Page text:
We live in an age of unrestricted access to information. Compared to thirty years ago, patients now have the ability to sit at home and look up any question on the Internet. Patients have access to the same information that physicians use. The primary literature (scientific journals that report the latest advances) is increasingly open-source, which means that no subscription is required. In addition to the treasure trove of scientific information on the Internet, support groups, virtual communities, chat rooms and message boards are available for almost any disease process. Unfortunately, pseudoscience and scammers also have a large presence on the Internet. Separating good information from bad information can be a challenge.
How do you Find Reliable Information About Pulmonary Fibrosis on the Internet?
The first step to finding a good source of information is understanding who is writing the information and for what purpose. Many universities and health care programs have high quality information on their websites. These sites use good quality information to attract patients to their programs. The information may not be updated very often but in general the content is reasonable. Educational websites like this one (PulmonaryFibrosisMD.com) and uptodate.com have as their mission education. These are good sources of disease specific information. Uptodate.com is a subscription service that is used heavily by physicians around the world to review the most current information on specific topics. Non-subscribers have some limited access. In general, these types of informational websites do a good job of summarizing the scientific literature and compressing it into manageable bites. Webmd.com is a free to the public website that provides a more superficial overview of specific topics.
Pulmonary Fibrosis Foundations
Disease specific foundations or coalition websites are very useful as well. These websites serve many purposes. They organize and provide a rich source of educational information and they provide information about research advances and many provide information about clinical trials for patients. Some of these websites are so big and complex that navigating them may seem overwhelming. In IPF, the two disease specific organizations that maintain websites are the Pulmonary Fibrosis Foundation and the Coalition for Pulmonary Fibrosis.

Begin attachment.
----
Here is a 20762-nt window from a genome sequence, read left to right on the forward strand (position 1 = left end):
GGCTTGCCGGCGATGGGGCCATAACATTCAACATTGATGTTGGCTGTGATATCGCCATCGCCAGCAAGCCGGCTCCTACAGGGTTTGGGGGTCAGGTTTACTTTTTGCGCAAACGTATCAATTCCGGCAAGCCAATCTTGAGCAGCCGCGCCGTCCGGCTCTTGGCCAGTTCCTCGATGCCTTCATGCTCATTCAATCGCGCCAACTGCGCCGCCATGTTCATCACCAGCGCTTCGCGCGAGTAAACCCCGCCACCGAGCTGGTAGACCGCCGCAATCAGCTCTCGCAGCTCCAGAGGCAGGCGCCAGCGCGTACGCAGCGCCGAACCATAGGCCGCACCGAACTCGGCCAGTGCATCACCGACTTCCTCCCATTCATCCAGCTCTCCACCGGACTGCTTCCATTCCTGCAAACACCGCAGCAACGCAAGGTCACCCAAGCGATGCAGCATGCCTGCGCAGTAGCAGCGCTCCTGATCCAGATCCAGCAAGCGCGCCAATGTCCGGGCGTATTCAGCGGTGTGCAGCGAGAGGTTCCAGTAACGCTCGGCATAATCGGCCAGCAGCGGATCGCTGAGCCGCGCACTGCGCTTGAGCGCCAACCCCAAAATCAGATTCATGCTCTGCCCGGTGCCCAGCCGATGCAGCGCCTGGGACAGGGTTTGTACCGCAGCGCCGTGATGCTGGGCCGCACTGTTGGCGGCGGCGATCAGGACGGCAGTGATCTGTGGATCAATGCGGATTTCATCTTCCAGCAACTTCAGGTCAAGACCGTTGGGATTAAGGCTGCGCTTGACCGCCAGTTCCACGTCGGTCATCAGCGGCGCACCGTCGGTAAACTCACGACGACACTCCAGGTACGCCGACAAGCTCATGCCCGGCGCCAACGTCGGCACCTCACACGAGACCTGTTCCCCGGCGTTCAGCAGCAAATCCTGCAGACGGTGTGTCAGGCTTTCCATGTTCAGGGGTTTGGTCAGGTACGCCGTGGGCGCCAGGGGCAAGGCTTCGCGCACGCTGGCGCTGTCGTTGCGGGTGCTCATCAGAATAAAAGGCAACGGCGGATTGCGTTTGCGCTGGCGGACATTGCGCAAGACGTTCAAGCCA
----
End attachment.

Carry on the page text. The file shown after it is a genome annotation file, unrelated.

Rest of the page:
What About Original Research Articles About IPF?
Many research articles are now available in full text format on the Internet. The US government maintains a website called PubMed. This is a searchable site that organizes most of the credible research papers that are published from around the world. These papers have been carefully reviewed by other experts to insure that they are credible. Unlike patient-oriented content, these papers are generally technical and full of jargon that can make understanding them more complicated. Nonetheless, patients should feel free to search PubMed to learn about the major developments.
Clinical Trials for Idiopathic Pulmonary Fibrosis Patients
The federal government maintains an open-access website where all clinical trials are listed. The website, ClinicalTrials.gov is searchable by keyword. An overview of every study as well as contact information and location of study sites are also listed. If you are interested in participating in a research study, this is a great place to look for active studies. The corollary is that if a research study is not listed on this website you should proceed with caution, as it is not sanctioned by the FDA.
Chat rooms, Bulletin Boards and Peer-to-Peer Websites
Having a virtual community of people that are dealing with the same disease that you are can be empowering. Simply knowing that you are not alone provides many patients with a sense of relief. Some patients who have had the disease for a long period of time will have figured out how best to cope with treatment side effects or other aspects of their disease. Having these patients as mentors or advisors can be very helpful.
However, it is crucial to remember that the information that is shared is not medical advice and a patient’s deeply held belief about something does not substitute for science or research. For example, I read on a website about a patient who wrote in asking for advice on supplements that might be helpful in IPF. This generated quite a series of posts from other patients. Unfortunately, the data now strongly refute the value and benefit of supplements. Some of the suggested supplements had important drug interactions. What is good for one patient may be the exact wrong treatment for another patient and your doctor and not your friend on the Internet is the correct person to help you make those assessments. On the other hand, using the Internet to generate questions and concerns about your disease/testing/treatments is a great idea. A good physician will be receptive to hearing your ideas. They may not agree but they should at least listen.
Beware of Scammers
Let me get back on my soap box. Patients with IPF are increasingly being targeted by scammers on the Internet. My two favorites at present are stem cell treatments and enzyme treatments that promise to dissolve “scar tissue in your lungs”. Stem Cells are not approved to treat pulmonary fibrosis. There is not data supporting their use in IPF at this time. The procedure is unregulated, not approved by the FDA and not reimbursed by your insurance. The enzyme treatment that is being sold on the Internet similarly is completely unproven and of unknown safety. Remember, if it is too good to be true then it is a scam. You will never have to pay to participate in a research study. Treatments that are effective will be endorsed and approved by the FDA.